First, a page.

The Association of Nigerian Authors, ANA, is 24 years old. As the past president of the association, how would you describe its journey so far?

Well, I think ANA is growing. Even the rate of interest being shown now in terms of who heads it is an achievement. It is good to know that people are now more interested in seeing that the association serve some purpose. During our time, we tried to change the image of the association from being an association of people who are just critics. We tried to show that writing is not just for certain group of people but for everybody and that writers are responsible people. The fact that you are a writer does not mean that you should be a drunkard or engage in irresponsible behaviour. This is the image we tried to build. And I think we succeeded a great deal. And people from various arms of government want to be part of it now. To me, it is something.

Apart from improving the image of the association, what else would you say your administration achieved especially in terms of helping the young writers to get published? And what?s your advice to the next leaders (that would emerge from the elections that would be held in the November convention in Kano) in this regard?

The best a writers? association can do is to advise members on how to get published. It is not feasible for the association to have the works of every writer published. The only thing ANA can do is to provide a forum, an environment and protection for writers to function, to exchange ideas on how to improve their craft and how to get published.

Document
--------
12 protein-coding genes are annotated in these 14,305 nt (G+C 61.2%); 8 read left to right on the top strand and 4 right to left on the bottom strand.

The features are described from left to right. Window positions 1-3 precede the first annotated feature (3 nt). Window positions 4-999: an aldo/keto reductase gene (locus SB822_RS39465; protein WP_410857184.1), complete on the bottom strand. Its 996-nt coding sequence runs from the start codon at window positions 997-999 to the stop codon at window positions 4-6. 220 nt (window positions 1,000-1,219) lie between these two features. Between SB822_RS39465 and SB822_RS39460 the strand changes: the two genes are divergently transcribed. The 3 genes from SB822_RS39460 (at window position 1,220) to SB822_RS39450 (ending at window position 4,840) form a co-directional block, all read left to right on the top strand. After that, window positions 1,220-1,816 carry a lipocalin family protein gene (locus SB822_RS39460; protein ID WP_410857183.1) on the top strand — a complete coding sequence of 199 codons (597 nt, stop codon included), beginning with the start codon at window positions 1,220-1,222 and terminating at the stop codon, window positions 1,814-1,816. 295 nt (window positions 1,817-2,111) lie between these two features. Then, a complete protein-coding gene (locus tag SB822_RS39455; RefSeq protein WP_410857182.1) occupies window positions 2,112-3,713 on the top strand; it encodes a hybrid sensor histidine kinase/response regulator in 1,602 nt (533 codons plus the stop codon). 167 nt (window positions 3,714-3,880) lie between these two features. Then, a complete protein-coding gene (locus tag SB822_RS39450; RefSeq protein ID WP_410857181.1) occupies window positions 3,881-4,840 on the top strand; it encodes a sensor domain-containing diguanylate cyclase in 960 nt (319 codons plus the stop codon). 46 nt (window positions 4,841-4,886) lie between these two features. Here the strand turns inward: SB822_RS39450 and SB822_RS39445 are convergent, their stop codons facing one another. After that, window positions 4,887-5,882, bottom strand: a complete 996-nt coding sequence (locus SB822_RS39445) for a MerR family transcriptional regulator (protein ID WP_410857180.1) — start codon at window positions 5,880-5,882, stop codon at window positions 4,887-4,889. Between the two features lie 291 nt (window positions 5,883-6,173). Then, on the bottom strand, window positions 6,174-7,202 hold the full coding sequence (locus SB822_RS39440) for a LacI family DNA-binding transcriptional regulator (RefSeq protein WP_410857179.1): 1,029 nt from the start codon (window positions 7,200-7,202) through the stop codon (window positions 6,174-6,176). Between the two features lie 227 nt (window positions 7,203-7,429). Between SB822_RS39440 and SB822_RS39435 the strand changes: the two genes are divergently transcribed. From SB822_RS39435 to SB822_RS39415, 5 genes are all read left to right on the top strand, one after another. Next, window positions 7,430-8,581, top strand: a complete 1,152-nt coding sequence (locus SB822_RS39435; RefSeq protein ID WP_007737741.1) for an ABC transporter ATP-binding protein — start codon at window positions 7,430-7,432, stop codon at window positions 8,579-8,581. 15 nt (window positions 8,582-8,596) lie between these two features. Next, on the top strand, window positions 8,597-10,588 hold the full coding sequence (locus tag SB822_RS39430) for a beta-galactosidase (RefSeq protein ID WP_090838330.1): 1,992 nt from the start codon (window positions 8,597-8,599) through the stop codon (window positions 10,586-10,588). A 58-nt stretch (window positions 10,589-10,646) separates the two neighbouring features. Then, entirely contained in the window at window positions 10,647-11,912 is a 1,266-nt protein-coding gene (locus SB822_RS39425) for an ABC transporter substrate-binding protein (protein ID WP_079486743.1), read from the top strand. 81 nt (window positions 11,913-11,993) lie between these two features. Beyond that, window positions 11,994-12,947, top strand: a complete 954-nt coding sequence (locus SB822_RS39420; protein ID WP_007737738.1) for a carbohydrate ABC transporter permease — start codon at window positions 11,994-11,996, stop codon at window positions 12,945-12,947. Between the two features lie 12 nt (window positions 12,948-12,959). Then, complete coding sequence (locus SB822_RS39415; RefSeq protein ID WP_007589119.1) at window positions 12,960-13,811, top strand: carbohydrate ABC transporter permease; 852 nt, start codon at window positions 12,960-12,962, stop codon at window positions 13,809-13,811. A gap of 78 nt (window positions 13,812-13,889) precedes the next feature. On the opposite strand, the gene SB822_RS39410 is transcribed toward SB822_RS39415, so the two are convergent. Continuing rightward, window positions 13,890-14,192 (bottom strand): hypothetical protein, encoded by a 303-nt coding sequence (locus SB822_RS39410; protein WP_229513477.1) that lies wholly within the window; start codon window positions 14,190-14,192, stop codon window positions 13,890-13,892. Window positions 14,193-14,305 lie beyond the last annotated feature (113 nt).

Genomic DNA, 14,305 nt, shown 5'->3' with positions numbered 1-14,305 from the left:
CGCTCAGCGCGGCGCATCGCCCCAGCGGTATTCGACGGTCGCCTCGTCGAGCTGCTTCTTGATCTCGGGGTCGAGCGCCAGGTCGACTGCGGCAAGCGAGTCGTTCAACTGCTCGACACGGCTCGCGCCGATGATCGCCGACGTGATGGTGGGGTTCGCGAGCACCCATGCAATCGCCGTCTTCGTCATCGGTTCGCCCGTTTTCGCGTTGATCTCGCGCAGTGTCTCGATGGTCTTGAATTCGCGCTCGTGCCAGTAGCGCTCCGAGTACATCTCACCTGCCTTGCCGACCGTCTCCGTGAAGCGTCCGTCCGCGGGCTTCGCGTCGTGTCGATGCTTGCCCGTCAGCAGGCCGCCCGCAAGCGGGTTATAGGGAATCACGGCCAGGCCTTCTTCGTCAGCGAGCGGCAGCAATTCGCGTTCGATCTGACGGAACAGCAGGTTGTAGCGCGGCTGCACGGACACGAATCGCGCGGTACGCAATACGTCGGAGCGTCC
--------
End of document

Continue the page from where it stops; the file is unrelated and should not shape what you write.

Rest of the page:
There is a debate on who becomes the next ANA president. What?s your own view?

The debate is quite a healthy development. It gives the candidates the opportunity to present their agenda, vision and their background. People must know the kind of people they are voting for. You don?t bring some one from Liberia to be a president in Nigeria nor do you take a Nigeria to Liberia to be a president there. He will not know the place well. He may have read about the place, but that is a different thing. He must be a part and parcel of that group and share in the experiences to some degree. He may not necessarily be part of it for a long time before he knows it well, if he is sharp enough.

So, in specific terms, whom are you going to vote for; Dr. Emman Shehu or Dr. Wale Okediran?

[Laughter]. I will be voting for the best candidate, the person that will serve the organization best. I know the two contestants. I know Wale very well. But I?m not going to shut my door against anybody. So I?m not for any body at the moment. As the former president of the association, I?m particularly concerned about somebody who will take the association to higher heights. If I believe Wale can do that, I will vote for him. If I believe a new person has a brighter ideas more than the person I worked with, then I will support him. But right now I?m watching and scoring each of them.

(c) Sumaila Isah Umaisha